24th Feb2016

War of the Worlds (Theatre)

by timbaros
A scene from The War Of The Worlds by Jeff Wayne @ Dominion Theatre (Opening 17-02-16) ©Tristram Kenton 02/16 (3 Raveley Street, LONDON NW5 2HX TEL 0207 267 5550  Mob 07973 617 355)email: tristram@tristramkenton.com

A scene from The War Of The Worlds by Jeff Wayne @ Dominion Theatre
(Opening 17-02-16)
©Tristram Kenton 02/16
(3 Raveley Street, LONDON NW5 2HX TEL 0207 267 5550 Mob 07973 617 355)email: tristram@tristramkenton.com

London’s Dominion Theatre has been invaded by aliens causing massive destruction with people fleeing for their lives.

Well, on stage that is, not out on the streets. It’s the newest production of ‘War of the Worlds’, previously shown at the O2 in 2014 to much greater and better effect. In the smaller confines that is West End theatre, ‘War of the Worlds’ and it’s aliens, the village and the villagers are all munched together on the small stage. It’s presented as a multimedia experience with a good portion of the show on video screens hanging above and in the back of the stage. Also on the stage is the man himself, composer Jeff Wayne, with his very large 22 piece orchestra, split into two sections. And then we have our narrator – Liam Neeson – whose image pops up (or down in the case of his video screen coming down from rafters) every few minutes explaining to the audience what is happening.

Billed as ‘Jeff Wayne’s Musical Version of The War of the Worlds,’ the show took close to 40 years to reach the West End, and we are graced with the presence Wayne conducting. It’s his music to the famous H.G. Wells dark victorian tale about earth being invaded by aliens that is the highlight of the show. So for two and one half hours, the audience is meant to be immersed, spellbound and scared of what’s taking place on stage, but they’re not.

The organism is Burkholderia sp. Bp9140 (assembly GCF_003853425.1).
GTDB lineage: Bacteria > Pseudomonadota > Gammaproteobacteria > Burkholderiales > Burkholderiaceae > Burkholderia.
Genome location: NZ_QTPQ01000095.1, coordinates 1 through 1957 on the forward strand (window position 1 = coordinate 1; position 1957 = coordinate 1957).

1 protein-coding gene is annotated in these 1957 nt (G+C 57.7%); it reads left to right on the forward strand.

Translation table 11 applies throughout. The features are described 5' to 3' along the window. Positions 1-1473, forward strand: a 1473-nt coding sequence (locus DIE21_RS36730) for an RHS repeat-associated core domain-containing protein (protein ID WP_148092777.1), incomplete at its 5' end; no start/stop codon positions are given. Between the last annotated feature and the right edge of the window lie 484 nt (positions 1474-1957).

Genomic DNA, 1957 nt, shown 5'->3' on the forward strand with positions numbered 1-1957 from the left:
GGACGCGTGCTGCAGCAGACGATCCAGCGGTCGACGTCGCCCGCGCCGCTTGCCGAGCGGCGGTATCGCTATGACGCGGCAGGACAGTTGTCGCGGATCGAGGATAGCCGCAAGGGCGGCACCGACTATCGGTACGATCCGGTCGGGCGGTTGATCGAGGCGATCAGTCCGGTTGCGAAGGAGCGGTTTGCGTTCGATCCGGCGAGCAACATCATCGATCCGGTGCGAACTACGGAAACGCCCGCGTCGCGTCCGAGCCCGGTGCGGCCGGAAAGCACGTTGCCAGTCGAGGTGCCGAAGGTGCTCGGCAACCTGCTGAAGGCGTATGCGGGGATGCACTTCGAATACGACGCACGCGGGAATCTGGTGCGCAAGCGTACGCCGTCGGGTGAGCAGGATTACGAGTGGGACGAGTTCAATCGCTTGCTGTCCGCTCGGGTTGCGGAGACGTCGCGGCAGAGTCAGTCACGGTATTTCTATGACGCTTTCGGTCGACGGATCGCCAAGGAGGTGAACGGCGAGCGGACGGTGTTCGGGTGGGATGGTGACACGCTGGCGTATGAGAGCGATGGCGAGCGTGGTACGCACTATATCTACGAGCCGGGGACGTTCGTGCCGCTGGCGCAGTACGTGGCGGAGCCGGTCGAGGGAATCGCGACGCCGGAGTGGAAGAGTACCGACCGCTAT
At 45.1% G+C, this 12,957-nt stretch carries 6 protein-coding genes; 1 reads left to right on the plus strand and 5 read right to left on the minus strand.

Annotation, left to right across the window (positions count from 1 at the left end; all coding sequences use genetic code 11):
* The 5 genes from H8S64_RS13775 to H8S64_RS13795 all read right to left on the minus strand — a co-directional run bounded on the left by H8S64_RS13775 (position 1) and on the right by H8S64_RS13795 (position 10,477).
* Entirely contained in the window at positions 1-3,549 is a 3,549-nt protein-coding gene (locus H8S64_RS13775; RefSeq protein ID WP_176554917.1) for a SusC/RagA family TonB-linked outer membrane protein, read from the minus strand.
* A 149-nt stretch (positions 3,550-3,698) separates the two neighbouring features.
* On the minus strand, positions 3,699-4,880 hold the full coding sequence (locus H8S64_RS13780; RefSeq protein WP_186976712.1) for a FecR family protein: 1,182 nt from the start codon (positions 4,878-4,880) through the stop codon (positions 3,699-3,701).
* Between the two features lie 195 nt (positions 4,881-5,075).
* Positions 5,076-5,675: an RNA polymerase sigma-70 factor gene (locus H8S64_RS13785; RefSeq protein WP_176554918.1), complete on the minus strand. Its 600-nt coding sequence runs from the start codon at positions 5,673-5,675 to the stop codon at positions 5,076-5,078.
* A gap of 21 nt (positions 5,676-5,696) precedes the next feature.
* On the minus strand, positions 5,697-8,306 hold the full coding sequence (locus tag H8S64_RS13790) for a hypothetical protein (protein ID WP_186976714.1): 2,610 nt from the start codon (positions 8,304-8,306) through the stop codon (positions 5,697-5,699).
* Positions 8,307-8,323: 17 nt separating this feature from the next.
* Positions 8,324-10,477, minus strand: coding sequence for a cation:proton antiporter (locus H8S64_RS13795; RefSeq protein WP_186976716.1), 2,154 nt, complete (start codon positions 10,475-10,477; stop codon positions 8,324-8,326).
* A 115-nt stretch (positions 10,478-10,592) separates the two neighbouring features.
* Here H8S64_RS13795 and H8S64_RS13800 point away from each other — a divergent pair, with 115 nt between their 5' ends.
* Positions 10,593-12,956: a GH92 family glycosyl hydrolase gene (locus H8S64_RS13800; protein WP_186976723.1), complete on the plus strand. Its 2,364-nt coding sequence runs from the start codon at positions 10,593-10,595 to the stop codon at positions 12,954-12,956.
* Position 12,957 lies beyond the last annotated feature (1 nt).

What’s happening on stage is a mess. While Wayne and his orchestra are in excellent form, the narration, the story and the action do not live up to the hype. Neeson’s screen image goes up and down up and down so many times that it became very very annoying to a point dreading his next appearance. And his narration is a bit hard to understand and hear because of his accent with the noise and chaos taking place on stage. His job is to tell the story, but we can also see the story happening right before our very eyes. And it’s in front of our very eyes where we see the cast running aimlessly back and forth on stage, falling, getting back up, frightened by the aliens (on the video screens no less), and lots of flames. They, and us, are pummelled with flashing lights and high pitched sounds meant to hark the arrival of the aliens. Then an actual mechanical alien walks on to the stage, looking like an extremely large piece of shiny metal with legs – it’s not scary at all. It actually looks unrealistic and silly. And we don’t get to know the characters. David Essex is the star draw who plays The Voice of Humanity, while Daniel Beddingfield pops in to sing a nice song every now and then. But “The Way of the Worlds’ is a show that’s all over the place and I was very disappointed because I was expecting to be immersed, spellbound and scared. Unfortunately, I was none of them.

29th Aug2014

The Guvnors – Film